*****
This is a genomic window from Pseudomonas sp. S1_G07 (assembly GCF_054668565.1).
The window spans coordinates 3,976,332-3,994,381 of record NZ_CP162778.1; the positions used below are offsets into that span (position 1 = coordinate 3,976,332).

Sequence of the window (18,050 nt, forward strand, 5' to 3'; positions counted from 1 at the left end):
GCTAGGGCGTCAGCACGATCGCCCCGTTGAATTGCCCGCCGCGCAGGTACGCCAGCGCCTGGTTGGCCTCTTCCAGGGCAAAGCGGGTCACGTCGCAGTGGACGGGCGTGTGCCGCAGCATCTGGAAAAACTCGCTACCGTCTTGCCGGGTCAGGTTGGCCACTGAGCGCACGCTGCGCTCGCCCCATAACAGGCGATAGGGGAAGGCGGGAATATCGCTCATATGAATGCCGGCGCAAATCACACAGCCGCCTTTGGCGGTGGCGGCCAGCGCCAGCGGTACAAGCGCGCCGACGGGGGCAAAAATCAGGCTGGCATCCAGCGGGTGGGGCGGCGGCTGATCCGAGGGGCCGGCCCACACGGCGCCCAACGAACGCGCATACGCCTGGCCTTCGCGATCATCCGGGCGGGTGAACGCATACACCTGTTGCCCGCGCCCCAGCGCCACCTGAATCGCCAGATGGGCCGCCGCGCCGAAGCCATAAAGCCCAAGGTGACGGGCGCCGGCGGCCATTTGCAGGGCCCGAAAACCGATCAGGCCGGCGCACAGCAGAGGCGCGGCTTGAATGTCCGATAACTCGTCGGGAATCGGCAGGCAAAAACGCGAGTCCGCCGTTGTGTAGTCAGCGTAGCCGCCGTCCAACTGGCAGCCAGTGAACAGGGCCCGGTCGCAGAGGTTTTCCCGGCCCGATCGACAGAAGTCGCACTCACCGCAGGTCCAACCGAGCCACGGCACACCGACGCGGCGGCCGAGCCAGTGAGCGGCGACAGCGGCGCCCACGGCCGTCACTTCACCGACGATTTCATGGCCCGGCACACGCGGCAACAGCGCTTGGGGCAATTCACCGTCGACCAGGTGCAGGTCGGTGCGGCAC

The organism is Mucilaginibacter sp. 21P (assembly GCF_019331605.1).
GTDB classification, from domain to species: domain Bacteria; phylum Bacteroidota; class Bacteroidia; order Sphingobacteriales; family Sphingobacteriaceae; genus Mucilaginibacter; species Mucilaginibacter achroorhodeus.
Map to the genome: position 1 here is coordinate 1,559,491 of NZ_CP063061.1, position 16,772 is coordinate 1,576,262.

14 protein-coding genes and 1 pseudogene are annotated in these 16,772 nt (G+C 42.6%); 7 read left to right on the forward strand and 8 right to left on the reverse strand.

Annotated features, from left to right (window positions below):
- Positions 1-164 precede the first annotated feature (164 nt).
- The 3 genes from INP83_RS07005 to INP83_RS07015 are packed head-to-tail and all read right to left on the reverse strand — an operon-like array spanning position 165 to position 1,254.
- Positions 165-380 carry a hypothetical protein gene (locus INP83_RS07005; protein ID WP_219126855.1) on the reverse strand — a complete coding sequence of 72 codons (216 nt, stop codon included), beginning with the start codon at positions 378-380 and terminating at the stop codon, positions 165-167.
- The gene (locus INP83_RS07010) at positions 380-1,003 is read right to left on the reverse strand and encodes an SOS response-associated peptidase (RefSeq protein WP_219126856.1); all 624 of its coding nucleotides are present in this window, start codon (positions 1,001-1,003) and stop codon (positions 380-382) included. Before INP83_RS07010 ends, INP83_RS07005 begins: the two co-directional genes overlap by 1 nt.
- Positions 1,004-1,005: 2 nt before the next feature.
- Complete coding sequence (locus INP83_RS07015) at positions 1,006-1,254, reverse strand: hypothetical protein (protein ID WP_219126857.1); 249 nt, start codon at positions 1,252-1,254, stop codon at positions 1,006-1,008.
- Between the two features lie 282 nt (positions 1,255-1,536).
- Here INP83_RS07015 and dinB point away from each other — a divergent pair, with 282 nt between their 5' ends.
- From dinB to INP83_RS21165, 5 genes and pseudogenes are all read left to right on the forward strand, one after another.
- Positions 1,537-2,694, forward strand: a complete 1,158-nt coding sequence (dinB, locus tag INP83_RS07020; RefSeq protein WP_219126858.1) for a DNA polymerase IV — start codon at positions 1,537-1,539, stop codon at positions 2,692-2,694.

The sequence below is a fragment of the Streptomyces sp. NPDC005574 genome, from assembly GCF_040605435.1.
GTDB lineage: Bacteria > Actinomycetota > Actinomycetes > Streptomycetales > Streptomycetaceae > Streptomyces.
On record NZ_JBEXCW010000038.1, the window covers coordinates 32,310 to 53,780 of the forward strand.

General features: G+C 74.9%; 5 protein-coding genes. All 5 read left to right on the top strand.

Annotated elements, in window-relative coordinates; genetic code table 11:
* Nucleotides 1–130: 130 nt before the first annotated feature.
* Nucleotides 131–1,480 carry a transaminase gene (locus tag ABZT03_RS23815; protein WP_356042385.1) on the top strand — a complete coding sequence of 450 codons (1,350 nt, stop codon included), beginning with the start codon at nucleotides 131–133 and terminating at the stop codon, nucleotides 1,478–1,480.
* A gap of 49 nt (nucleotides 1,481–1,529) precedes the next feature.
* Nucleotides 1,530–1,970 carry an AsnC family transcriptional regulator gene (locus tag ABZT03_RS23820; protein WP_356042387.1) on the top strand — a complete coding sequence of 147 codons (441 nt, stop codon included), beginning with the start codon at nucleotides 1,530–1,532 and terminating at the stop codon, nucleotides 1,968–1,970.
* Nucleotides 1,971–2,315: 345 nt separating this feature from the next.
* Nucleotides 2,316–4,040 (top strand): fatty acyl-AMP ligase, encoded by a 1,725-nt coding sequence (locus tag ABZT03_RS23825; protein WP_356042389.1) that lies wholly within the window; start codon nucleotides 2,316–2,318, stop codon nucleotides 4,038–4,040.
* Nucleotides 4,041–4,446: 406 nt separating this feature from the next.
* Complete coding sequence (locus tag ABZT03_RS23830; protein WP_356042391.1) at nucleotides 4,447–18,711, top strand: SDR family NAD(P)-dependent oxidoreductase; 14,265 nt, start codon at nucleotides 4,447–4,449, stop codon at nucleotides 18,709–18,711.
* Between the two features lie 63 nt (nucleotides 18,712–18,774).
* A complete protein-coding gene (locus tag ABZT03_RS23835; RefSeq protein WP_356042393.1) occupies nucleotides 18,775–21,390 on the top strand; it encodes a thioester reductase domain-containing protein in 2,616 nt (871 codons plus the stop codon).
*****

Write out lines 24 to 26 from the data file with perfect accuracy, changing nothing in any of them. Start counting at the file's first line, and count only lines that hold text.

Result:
Annotated elements, in window-relative coordinates; genetic code table 11:
* Nucleotides 1–130: 130 nt before the first annotated feature.
* Nucleotides 131–1,480 carry a transaminase gene (locus tag ABZT03_RS23815; protein WP_356042385.1) on the top strand — a complete coding sequence of 450 codons (1,350 nt, stop codon included), beginning with the start codon at nucleotides 131–133 and terminating at the stop codon, nucleotides 1,478–1,480.